You seem to have found some very interesting stuff, Derek.

Very best,


By: Derek (Derek D)
2013-06-10 18:57:19 PDT (-0700)

Yes, it seems that the older these get, the annulus is less prominent and like sticks to the stipe and gets harder to distinguish. So, nothing in sect. Vaginatae has an annulus?

This specimen shows an annulus on the stipe.
By: Dave W (Dave W)
2013-06-10 18:44:39 PDT (-0700)

(See 7th and 8th photos from the top.) I think this eliminates sect. Vaginatae from consideration.

Volva photos
By: Derek (Derek D)
2013-06-10 17:06:13 PDT (-0700)

I found more of these and dug really deep with a knife. It does appear to be disintegrating into pieces, but I found one with half of the volva still attached, let me know what you think… Thanks.

It would be great if it could be dried. The spore print will probably give the best
By: R. E. Tulloss (ret)
2013-06-10 12:06:47 PDT (-0700)

information on the spores if the mushroom is not yet dried. Spores tend to become more and more abnormal as a mushroom remains at ambient temperature and doesn’t go into the dryer. In amanitas the microscopic anatomy of the gills is really important and these cells tend to collapse and become unreinflatable the longer the specimen stays out of the dryer. Drying should be hot enough to dry the gills quickly by not scorch or cook them. If an Amanita is large and fleshy, I will cut the cap into at least four pie-slice-shaped pieces and place some of them on the dryer gills up and some gills down hoping to get good drying on at least some of them.

I think the present species will turn out to be in sect Vaginatae, but it is very likely not to have been given a name. Unfortunately, this is very often the case with species in section Vaginatae, especially outside of Europe.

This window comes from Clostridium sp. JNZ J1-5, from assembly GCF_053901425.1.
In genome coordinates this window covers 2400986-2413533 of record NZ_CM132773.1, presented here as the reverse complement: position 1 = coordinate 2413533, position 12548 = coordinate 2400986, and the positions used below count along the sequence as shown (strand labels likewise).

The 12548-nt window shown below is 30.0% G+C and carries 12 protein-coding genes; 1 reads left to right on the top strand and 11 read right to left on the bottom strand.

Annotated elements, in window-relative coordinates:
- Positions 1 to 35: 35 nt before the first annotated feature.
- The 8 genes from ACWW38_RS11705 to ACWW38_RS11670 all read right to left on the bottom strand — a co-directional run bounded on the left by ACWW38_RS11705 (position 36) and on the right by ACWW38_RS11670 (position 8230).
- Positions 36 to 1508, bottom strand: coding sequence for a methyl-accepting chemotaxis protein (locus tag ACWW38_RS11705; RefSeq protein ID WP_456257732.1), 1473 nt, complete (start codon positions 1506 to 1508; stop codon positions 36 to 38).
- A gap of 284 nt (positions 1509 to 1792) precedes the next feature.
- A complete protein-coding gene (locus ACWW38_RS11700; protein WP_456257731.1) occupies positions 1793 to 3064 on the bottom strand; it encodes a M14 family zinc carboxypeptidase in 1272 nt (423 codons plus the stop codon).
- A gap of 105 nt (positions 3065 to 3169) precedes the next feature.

If you would like a copy of the workbook on amanitas that we have prepared to use in seminars for mushroom clubs, I’d be glad to send you a PDF. Use MO’s email function to send me an email; then I’ll know your email address and can send you the PDF.

Very best,


Yes, I have a dryer.
By: Derek (Derek D)
2013-06-10 11:03:00 PDT (-0700)

I dug down as far as I could with my finger trying to pry up a suspected volva, but this is what came out. Same thing on a few different specimens. It looked like something was eating the base of the stem or it was rotting or something underneath the ground. Once I got the mushroom out, there were white fragments of what appeared to be mushroom tissue all broken up down in the hole that the mushroom came out of….

This was growing in our horse pasture/hay field near the edge, about 15-25ft from the tree/fence row…. Thanks for you interest, I’ve got a spore print, and I can dry the mushroom if you’d like some. I just wish I had any idea what it was. This is the first Amanita I’ve found here in TN, so I’d like to know more about it…


Is that the absolute bottom of the stem in the second picture?
By: R. E. Tulloss (ret)
2013-06-10 06:24:58 PDT (-0700)


Hey, Derek.
By: R. E. Tulloss (ret)
2013-06-10 06:24:06 PDT (-0700)

You may have photographed something quite interesting.

I do not recognize it. Memory may be fading, but I don’t think I’ve ever seen this in 35 years of looking. Do you have a dryer in which you could put mushrooms?

Very best,

Rod Tulloss

Created: 2013-06-09 15:40:22 PDT (-0700)
Last modified: 2013-06-13 09:44:55 PDT (-0700)
Viewed: 137 times, last viewed: 2017-06-15 23:47:52 PDT (-0700)